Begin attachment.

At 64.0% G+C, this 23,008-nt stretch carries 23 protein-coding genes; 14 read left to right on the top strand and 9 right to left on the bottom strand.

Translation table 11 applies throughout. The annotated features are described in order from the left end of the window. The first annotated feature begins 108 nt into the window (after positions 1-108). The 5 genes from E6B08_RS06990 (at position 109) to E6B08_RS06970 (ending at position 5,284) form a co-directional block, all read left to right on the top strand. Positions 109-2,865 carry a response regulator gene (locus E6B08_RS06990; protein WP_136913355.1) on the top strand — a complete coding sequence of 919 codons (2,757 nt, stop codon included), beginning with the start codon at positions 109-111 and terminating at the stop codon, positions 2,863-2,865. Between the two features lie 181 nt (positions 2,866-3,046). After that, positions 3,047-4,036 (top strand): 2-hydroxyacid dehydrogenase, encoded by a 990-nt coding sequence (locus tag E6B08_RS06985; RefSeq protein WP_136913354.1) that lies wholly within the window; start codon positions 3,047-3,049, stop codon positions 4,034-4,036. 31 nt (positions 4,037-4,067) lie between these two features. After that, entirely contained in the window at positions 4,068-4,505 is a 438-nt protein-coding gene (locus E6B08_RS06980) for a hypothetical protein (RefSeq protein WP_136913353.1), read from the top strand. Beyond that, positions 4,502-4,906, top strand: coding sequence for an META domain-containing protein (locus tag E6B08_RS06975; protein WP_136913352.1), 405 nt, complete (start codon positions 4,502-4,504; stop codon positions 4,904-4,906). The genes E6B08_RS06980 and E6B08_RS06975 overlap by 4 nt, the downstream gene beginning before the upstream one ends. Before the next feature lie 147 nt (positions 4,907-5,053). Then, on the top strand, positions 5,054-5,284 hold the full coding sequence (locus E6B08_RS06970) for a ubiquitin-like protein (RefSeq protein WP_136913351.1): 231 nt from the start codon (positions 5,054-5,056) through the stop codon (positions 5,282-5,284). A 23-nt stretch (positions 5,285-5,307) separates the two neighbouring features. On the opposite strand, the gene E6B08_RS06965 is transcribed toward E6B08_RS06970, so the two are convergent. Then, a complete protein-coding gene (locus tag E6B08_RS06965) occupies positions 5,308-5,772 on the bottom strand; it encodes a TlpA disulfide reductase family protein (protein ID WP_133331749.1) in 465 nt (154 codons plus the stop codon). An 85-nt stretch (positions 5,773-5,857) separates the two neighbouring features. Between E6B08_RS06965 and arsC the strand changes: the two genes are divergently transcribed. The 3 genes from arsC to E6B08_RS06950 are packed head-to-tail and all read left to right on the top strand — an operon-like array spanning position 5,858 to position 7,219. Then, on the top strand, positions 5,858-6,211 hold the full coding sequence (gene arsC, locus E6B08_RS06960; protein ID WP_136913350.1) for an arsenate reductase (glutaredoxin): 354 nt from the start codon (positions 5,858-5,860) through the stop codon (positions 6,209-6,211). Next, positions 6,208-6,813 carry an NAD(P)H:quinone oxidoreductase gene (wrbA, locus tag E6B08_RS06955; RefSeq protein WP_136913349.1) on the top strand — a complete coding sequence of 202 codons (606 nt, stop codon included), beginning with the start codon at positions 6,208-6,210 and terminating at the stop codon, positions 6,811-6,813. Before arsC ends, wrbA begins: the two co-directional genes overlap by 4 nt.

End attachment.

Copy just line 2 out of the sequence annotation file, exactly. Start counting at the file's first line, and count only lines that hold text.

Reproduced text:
Translation table 11 applies throughout. The annotated features are described in order from the left end of the window. The first annotated feature begins 108 nt into the window (after positions 1-108). The 5 genes from E6B08_RS06990 (at position 109) to E6B08_RS06970 (ending at position 5,284) form a co-directional block, all read left to right on the top strand. Positions 109-2,865 carry a response regulator gene (locus E6B08_RS06990; protein WP_136913355.1) on the top strand — a complete coding sequence of 919 codons (2,757 nt, stop codon included), beginning with the start codon at positions 109-111 and terminating at the stop codon, positions 2,863-2,865. Between the two features lie 181 nt (positions 2,866-3,046). After that, positions 3,047-4,036 (top strand): 2-hydroxyacid dehydrogenase, encoded by a 990-nt coding sequence (locus tag E6B08_RS06985; RefSeq protein WP_136913354.1) that lies wholly within the window; start codon positions 3,047-3,049, stop codon positions 4,034-4,036. 31 nt (positions 4,037-4,067) lie between these two features. After that, entirely contained in the window at positions 4,068-4,505 is a 438-nt protein-coding gene (locus E6B08_RS06980) for a hypothetical protein (RefSeq protein WP_136913353.1), read from the top strand. Beyond that, positions 4,502-4,906, top strand: coding sequence for an META domain-containing protein (locus tag E6B08_RS06975; protein WP_136913352.1), 405 nt, complete (start codon positions 4,502-4,504; stop codon positions 4,904-4,906). The genes E6B08_RS06980 and E6B08_RS06975 overlap by 4 nt, the downstream gene beginning before the upstream one ends. Before the next feature lie 147 nt (positions 4,907-5,053). Then, on the top strand, positions 5,054-5,284 hold the full coding sequence (locus E6B08_RS06970) for a ubiquitin-like protein (RefSeq protein WP_136913351.1): 231 nt from the start codon (positions 5,054-5,056) through the stop codon (positions 5,282-5,284). A 23-nt stretch (positions 5,285-5,307) separates the two neighbouring features. On the opposite strand, the gene E6B08_RS06965 is transcribed toward E6B08_RS06970, so the two are convergent. Then, a complete protein-coding gene (locus tag E6B08_RS06965) occupies positions 5,308-5,772 on the bottom strand; it encodes a TlpA disulfide reductase family protein (protein ID WP_133331749.1) in 465 nt (154 codons plus the stop codon). An 85-nt stretch (positions 5,773-5,857) separates the two neighbouring features. Between E6B08_RS06965 and arsC the strand changes: the two genes are divergently transcribed. The 3 genes from arsC to E6B08_RS06950 are packed head-to-tail and all read left to right on the top strand — an operon-like array spanning position 5,858 to position 7,219. Then, on the top strand, positions 5,858-6,211 hold the full coding sequence (gene arsC, locus E6B08_RS06960; protein ID WP_136913350.1) for an arsenate reductase (glutaredoxin): 354 nt from the start codon (positions 5,858-5,860) through the stop codon (positions 6,209-6,211). Next, positions 6,208-6,813 carry an NAD(P)H:quinone oxidoreductase gene (wrbA, locus tag E6B08_RS06955; RefSeq protein WP_136913349.1) on the top strand — a complete coding sequence of 202 codons (606 nt, stop codon included), beginning with the start codon at positions 6,208-6,210 and terminating at the stop codon, positions 6,811-6,813. Before arsC ends, wrbA begins: the two co-directional genes overlap by 4 nt.